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Supporting cast lifts Rams

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ST. LOUIS — Kurt Warner and Marshall Faulk were along for the ride for a change.

The St. Louis Rams' top stars didn't put up big numbers in Sunday's 45-17 playoff rout of the Green Bay Packers. Of course, they didn't need to, because the team's underrated defense intercepted six of Brett Favre's passes and returned three for touchdowns.

The Rams (15-2) had only 292 total yards, lower than any regular-season game. It didn't matter, because the third-ranked defense outscored the Packers.

So when the Packers deployed seven defensive backs, Warner simply backed off.

"When they were dropping guys deep, I just told myself, 'Just check it down and get what you can,' " Warner said. "It is a great luxury that you don't have to make great big plays."

Warner threw for 4,830 yards in the regular season, second-best in NFL history and an average of 300 per game. Against the Packers, he was 18-for-30 for 216 yards with two touchdowns and one interception.

Warner had back spasms early in the game, perhaps related to his bout with stomach flu a few days ago, and said his back was stiff throughout. His 50-yard hookup with Torry Holt was the exception rather than the rule, with his touchdowns coming on 4-yard passes to Holt and James Hodgins.

He didn't have problems with his voice, however. Warner didn't speak for 10 days after suffering bruised vocal cords in the regular-season finale, and he wore a specially designed facemask to protect the injury.

"Sounds good to me," Warner said. "Feels good. I still have my voice after screaming the whole game."

Faulk is the first player in NFL history with four consecutive 2,000-yard seasons and has been the AP NFL Offensive Player of the Year the past three seasons. He settled for 129 total yards, partly with the help of yards gained during mop-up time, against the Packers.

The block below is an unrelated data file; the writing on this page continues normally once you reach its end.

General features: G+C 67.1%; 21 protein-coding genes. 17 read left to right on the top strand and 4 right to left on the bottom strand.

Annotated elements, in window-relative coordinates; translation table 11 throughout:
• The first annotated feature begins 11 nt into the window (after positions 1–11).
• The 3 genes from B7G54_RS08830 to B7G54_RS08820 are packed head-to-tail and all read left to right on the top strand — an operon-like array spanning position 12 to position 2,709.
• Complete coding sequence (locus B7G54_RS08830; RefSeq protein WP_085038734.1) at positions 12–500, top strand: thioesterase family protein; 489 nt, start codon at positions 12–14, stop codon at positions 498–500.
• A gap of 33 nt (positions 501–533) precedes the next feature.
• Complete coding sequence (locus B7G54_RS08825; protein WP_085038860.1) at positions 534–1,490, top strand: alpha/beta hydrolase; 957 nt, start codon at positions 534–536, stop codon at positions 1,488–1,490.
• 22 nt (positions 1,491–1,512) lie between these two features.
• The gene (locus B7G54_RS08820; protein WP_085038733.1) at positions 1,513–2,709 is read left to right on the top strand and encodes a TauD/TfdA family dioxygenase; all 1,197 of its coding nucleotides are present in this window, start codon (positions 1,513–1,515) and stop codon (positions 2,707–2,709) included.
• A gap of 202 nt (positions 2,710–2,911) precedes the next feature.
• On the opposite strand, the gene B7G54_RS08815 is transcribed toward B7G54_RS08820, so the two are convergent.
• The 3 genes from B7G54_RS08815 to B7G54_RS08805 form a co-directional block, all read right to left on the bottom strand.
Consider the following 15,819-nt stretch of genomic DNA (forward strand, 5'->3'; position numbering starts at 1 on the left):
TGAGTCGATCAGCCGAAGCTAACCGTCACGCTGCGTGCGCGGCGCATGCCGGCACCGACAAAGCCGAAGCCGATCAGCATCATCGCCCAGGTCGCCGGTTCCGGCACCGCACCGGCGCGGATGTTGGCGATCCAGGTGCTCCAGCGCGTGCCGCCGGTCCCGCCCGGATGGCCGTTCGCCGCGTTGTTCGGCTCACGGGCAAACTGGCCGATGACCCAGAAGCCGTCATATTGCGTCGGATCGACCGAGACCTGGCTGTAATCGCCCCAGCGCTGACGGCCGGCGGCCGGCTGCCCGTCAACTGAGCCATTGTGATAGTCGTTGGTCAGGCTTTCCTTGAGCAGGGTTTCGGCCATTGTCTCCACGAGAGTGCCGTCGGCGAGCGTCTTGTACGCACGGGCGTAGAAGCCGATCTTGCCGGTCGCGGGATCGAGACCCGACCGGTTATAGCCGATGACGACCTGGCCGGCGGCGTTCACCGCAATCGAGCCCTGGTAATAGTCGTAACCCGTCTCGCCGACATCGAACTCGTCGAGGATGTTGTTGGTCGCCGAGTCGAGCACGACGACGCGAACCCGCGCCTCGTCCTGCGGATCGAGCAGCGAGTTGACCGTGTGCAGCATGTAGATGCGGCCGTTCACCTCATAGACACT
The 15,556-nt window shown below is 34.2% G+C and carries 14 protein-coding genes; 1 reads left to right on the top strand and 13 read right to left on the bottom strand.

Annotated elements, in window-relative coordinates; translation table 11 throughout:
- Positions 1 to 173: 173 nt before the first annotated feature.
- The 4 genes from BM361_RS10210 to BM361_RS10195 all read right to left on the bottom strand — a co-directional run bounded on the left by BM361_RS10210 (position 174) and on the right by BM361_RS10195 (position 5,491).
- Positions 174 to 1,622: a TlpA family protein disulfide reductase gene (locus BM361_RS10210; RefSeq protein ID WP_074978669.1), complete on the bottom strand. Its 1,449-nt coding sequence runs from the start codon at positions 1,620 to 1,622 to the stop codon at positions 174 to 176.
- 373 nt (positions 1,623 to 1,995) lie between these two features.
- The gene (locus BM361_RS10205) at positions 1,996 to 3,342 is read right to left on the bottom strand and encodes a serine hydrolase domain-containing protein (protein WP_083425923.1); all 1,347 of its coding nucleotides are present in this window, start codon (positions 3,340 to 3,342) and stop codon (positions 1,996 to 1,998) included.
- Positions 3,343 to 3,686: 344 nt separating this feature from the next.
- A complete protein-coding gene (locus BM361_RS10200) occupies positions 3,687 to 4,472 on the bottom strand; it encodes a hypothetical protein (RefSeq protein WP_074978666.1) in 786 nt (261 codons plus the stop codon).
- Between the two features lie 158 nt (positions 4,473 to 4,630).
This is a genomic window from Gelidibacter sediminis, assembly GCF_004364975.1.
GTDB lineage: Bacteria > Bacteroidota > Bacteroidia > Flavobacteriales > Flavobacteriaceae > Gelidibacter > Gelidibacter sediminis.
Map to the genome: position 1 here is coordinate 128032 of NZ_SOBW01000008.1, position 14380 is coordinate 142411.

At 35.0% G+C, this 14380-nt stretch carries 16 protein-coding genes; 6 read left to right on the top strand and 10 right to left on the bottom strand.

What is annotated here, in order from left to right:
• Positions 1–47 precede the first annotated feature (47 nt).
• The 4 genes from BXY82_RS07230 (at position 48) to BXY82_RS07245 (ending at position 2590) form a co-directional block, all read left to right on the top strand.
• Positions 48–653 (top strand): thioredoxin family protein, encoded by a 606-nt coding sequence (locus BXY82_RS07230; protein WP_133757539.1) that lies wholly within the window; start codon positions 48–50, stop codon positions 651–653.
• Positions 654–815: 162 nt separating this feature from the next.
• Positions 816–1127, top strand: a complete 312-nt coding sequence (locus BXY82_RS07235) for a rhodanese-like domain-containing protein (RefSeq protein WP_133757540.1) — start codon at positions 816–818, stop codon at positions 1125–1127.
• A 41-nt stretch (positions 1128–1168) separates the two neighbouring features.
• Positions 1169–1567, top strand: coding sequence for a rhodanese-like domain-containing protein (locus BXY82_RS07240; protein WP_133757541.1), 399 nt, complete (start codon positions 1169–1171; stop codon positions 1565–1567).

Faulk had two major plays, a 38-yard carry that set up the Rams' second touchdown of the game and a 7-yard touchdown run that made it 31-10 in the third quarter. He ran for 82 yards on 16 carries and caught six passes for 47 yards.

"I don't think they came out and just said, 'Oh well, let's just let him have fun,' " Faulk said.

Low-key or not, it was a step up from his first six playoff games. Faulk totaled 147 yards with a pedestrian 2.4-yard average and 23 catches for 284 yards, with three touchdowns.

In the 1999 playoffs, the Rams beat Minnesota 49-37 without much from Faulk, who had 11 carries for 21 yards. He was neutralized in the NFC championship game against Tampa Bay, getting 44 yards on 17 carries, and in the Rams' Super Bowl victory over Tennessee, he had 17 yards on 10 carries.

And in St. Louis' wild-card playoff loss at New Orleans last season, he had 24 yards on 14 carries.

A third Rams Pro Bowler, wide receiver Isaac Bruce, also was a non-factor with one catch for 19 yards. Bruce said it had nothing to do with the Packers' plan to stop him.

"They didn't take me away," Bruce said. "I was open pretty much all night. We won, so no big deal."

That's because the best offense was the Rams' opportunistic defense, which has eight new starters and improved from 23rd in the league last year to third this season. St. Louis had five defensive touchdowns in the regular season.

Aeneas Williams, who returned two interceptions for scores in the regular season, had a 29-yard return for the game's first score. Williams made also had a 32-yard TD return in the fourth quarter.

Rookie linebacker Tommy Polley had a 34-yard return in the third quarter.

All those quick scores meant fewer chances for the offense. The Packers had the ball for 32:22, the Rams for 27:38.

"It was a little bit deceptive," Rams offensive guard Adam Timmerman said. "I don't know how many interceptions we ran back for touchdowns, but we didn't even have some possessions.

"I'm sure the time of possession was favoring them big-time."